"A Good Year": This is dessert, but not everyone will eat it up
Seattle Times movie critic
The light in Ridley Scott's "A Good Year" looks so delicious it should be bottled. The tale of an overworked London businessman (Russell Crowe) who inherits a Provence vineyard (based on Peter Mayle's popular 2004 novel), it's twinkly fantasy for grown-ups: All the characters are great-looking, all the interiors are lavishly designed, the mountains of food appear to have come from some culinary heaven, and everyone talks whimsically to themselves, the way people only do in movies. How you react to this movie will depend on your tolerance for this sort of thing; some will find it charming, others will have forgotten it on the way back to the parking lot. Me? Well, I took notes.
Whichever side you fall on, there's no denying that this movie, pretty as it is, is a waste of Crowe's talents. As Max Skinner, a financier who barks orders to an army of minions in a shades-of-gray London office, he's required to do little but smirk, ogle nearby women and smile puckishly from below a pair of oddly curly bangs that punctuate his forehead like quotation marks. Wealthy beyond words, he's one of life's winners (a change from the book, which began with his firing): Inheriting the vineyard, it turns out, is something of a pleasant hassle; the fact that it comes complete with a charmingly eccentric staff and various gorgeous women dropping by is just a bonus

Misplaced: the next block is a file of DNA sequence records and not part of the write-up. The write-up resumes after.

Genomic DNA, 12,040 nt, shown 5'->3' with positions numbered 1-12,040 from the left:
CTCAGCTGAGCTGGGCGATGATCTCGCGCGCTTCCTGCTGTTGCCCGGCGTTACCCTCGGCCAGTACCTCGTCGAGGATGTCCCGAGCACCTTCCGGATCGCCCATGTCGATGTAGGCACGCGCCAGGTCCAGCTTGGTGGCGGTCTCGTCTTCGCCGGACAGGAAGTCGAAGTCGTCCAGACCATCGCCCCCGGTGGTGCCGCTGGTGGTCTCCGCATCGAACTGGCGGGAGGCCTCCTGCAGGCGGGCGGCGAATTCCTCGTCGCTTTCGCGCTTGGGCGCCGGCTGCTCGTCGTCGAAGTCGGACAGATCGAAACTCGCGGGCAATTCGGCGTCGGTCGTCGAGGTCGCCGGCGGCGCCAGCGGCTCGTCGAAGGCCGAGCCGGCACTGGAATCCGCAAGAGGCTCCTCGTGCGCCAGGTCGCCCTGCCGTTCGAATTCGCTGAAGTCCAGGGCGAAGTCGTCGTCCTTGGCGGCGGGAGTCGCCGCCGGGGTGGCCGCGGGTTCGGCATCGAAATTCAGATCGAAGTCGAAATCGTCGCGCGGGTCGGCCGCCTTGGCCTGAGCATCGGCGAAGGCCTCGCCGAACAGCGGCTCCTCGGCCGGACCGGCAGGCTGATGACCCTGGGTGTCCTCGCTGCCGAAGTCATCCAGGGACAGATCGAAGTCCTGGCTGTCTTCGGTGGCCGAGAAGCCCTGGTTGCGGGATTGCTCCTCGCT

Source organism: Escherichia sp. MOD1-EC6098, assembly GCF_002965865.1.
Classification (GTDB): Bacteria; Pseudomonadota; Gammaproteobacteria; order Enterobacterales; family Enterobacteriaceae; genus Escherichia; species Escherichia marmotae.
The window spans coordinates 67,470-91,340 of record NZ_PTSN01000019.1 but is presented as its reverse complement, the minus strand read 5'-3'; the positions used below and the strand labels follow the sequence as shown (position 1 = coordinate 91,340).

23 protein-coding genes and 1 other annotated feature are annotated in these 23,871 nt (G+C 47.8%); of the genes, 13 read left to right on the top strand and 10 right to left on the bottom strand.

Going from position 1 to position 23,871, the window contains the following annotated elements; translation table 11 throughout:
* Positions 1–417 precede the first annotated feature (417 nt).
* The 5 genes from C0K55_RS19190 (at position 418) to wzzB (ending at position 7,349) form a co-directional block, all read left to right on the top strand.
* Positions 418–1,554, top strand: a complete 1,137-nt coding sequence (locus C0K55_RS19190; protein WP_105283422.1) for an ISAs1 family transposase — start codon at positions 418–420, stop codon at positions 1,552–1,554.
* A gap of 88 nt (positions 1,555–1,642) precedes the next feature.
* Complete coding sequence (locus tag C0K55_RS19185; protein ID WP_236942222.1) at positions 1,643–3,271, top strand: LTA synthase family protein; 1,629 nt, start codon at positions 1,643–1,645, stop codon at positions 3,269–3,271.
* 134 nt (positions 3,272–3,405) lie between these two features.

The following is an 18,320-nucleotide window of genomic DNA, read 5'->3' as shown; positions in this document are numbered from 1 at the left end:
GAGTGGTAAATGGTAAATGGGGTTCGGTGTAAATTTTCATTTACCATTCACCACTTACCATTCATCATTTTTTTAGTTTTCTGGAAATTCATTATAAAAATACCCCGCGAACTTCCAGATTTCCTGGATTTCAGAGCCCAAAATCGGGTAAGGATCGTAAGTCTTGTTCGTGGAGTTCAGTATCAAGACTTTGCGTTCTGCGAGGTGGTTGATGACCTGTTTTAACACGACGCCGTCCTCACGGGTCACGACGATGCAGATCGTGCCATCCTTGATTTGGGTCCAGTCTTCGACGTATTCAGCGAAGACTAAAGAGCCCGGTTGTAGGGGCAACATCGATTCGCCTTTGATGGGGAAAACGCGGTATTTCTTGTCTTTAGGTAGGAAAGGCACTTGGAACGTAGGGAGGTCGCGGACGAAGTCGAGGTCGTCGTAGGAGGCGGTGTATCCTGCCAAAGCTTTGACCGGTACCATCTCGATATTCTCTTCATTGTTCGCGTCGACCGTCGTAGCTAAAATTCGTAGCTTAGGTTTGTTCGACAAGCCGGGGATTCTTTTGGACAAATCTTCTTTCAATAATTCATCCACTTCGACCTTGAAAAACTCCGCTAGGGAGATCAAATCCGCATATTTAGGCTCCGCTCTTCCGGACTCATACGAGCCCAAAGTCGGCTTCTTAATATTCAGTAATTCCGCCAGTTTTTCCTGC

The movie's dramatic arc is the stuff of fantasy: Should Max stay in his scary, dark modernist apartment in rainy London and wallow miserably in his fortune? Or should he take a chunk of that fortune and escape to the good life in Provence, where he can drink wine and wear striped blazers and murmur things in French, throatily and unshavenly, to the beautiful Fanny Chanel (Marion Cotillard)? Yes, romantic comedies are known for stacking the deck, but this one goes rather far in presenting Provence as a sort of wine-drenched utopia, even to the point of an ugly and entirely unnecessary scene involving a pair of boorish, unattractive Americans in a cafe, seemingly present to smugly illustrate the difference between Us and Them.
Scott and Crowe, separately and together, have made some splendid films. This one, seemingly made on a lark, is dessert, and surely they're entitled to it after the meat of "Gladiator," "Master and Commander," "The Insider" and the like. On a rainy day, "A Good Year" may be welcome fantasy; the question is whether anyone will remember it after the clouds have parted.
Moira Macdonald: 206-464-2725 or firstname.lastname@example.org
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